Introduction: Earmarks of Tobacco State Excise Tax Revenues and the Distribution of Tobacco Settlement Agreement Payments
Each year, state governments receive significant revenues from the state excise taxes imposed on the sale of tobacco products within the state and from tobacco settlement agreement payments. For most states, much of these revenues are dedicated to important state programs such as Medicaid, services for the elderly, education, and tobacco control.
Collectively, in Fiscal Year 2021 (July 1st, 2020-June 30th, 2021), states received nearly $27.3 billion in combined revenues. The states received over $19.2 billion from Tobacco State Excise Taxes (SETs) and nearly $8.1 billion in Tobacco Settlement Agreement (TSA) payments.
Much of these revenues are dedicated and set aside (commonly called “earmarked”) for various important state programs and projects. These included funding for Medicaid and health services for the elderly, tobacco control, health related research, education, capital projects for the maintenance and construction of buildings, social service programs, allocations to cities and counties, debt payments, specific dedication to the state general fund, and other services and programs that are unique to each state.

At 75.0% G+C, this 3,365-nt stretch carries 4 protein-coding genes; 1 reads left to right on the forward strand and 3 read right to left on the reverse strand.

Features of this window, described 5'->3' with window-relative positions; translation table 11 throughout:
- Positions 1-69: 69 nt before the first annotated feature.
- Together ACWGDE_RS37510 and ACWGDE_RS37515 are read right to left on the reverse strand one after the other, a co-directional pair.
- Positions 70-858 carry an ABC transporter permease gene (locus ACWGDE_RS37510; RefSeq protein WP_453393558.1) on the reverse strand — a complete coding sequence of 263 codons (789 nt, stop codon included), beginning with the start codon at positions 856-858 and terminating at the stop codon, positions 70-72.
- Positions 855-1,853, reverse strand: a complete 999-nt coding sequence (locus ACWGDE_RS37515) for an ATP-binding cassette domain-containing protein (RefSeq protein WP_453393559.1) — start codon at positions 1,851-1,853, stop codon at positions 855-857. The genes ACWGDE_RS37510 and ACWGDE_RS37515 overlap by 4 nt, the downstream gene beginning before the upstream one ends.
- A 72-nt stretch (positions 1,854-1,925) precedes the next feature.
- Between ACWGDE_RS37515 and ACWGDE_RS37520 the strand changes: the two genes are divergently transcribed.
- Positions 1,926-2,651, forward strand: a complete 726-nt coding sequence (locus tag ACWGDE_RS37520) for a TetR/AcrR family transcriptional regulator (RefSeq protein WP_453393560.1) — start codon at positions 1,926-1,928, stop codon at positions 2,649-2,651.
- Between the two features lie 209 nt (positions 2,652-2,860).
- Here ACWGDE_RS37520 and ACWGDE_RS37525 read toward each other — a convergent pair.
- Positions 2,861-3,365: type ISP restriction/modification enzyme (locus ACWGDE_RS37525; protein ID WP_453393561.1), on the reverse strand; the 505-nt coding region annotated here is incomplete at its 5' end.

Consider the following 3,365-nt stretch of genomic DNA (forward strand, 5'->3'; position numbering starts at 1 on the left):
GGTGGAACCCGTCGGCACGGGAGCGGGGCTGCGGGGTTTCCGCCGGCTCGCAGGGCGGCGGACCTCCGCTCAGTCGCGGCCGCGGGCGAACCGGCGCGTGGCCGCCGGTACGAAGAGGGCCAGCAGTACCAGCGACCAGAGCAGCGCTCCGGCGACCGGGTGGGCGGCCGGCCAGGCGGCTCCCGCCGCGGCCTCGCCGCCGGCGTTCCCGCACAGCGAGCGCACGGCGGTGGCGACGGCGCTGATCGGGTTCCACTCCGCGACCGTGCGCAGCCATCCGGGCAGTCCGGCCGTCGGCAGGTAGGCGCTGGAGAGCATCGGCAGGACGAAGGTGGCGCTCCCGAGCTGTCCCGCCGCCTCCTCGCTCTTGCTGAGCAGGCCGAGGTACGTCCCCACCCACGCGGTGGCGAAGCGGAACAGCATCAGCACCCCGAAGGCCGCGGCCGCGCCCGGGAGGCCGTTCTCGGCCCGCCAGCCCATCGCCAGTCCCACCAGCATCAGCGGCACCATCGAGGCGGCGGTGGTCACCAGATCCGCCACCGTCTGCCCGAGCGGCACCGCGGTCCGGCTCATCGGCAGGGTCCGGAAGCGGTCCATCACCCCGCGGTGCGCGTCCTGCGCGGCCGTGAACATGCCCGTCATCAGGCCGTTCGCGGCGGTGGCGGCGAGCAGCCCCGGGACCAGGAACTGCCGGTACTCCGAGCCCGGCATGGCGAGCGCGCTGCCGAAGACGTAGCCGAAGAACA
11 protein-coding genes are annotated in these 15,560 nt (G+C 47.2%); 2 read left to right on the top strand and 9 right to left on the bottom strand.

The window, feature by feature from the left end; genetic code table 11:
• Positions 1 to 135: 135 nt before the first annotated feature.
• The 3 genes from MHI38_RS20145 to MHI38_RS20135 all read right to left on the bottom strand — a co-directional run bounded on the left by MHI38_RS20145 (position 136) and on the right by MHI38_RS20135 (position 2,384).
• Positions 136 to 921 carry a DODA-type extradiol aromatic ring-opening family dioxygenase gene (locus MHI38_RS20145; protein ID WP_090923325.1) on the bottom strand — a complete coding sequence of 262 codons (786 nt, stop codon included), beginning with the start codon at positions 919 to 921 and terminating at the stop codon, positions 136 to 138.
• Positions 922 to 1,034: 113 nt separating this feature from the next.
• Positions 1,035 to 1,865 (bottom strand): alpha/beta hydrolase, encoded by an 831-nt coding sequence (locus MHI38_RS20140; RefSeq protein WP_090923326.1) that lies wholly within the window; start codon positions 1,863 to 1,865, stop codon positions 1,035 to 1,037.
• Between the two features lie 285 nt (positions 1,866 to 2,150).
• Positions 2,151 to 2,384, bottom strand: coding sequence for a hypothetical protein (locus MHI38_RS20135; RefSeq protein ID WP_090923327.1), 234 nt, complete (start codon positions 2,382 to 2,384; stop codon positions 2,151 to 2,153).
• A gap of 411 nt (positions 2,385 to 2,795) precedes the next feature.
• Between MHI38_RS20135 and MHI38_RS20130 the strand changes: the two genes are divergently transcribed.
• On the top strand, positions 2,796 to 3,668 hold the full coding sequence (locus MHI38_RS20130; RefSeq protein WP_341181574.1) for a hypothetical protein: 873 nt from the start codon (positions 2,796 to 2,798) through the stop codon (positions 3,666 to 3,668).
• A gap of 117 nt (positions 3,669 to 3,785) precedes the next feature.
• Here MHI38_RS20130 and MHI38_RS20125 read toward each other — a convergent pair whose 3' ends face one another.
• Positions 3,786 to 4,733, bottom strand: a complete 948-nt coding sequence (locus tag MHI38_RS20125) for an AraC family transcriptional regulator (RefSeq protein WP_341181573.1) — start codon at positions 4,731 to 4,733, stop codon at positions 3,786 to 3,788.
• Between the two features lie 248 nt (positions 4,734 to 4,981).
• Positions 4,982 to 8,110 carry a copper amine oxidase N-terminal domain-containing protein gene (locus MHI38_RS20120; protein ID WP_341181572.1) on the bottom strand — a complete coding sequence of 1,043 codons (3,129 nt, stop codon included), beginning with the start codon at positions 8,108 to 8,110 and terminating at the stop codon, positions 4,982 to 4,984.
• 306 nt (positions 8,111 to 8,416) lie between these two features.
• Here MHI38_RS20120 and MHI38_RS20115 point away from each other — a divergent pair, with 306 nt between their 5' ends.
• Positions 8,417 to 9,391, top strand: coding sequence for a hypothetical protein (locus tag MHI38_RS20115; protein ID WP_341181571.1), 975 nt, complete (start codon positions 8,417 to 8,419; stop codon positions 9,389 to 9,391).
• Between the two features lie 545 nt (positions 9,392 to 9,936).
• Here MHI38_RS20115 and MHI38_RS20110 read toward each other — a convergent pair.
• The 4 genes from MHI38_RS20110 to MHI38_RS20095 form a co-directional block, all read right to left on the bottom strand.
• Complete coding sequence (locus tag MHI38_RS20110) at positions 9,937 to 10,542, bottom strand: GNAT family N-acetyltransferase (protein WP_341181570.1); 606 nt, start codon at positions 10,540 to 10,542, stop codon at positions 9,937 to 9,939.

The National Association of Tobacco Outlets (NATO) commissioned a Fiscal Year 2021 report on the SET revenues and TSA payment revenues received by the states and their dedicated use to these important state programs. Below are links to the full downloadable reports and a link to an interface to download individual state reports.
Tobacco State Excise Taxes (SETs)
In Fiscal Year 2021, the more than $19.2 billion collected by states in total SET revenues came from the sale of cigarettes and other tobacco products (such as cigars, moist smokeless tobacco, chewing tobacco, and electronic cigarette products). Of the SET revenues collected, over $9.3 billion – nearly half – was dedicated or earmarked and set aside for important state programs and projects as referenced above.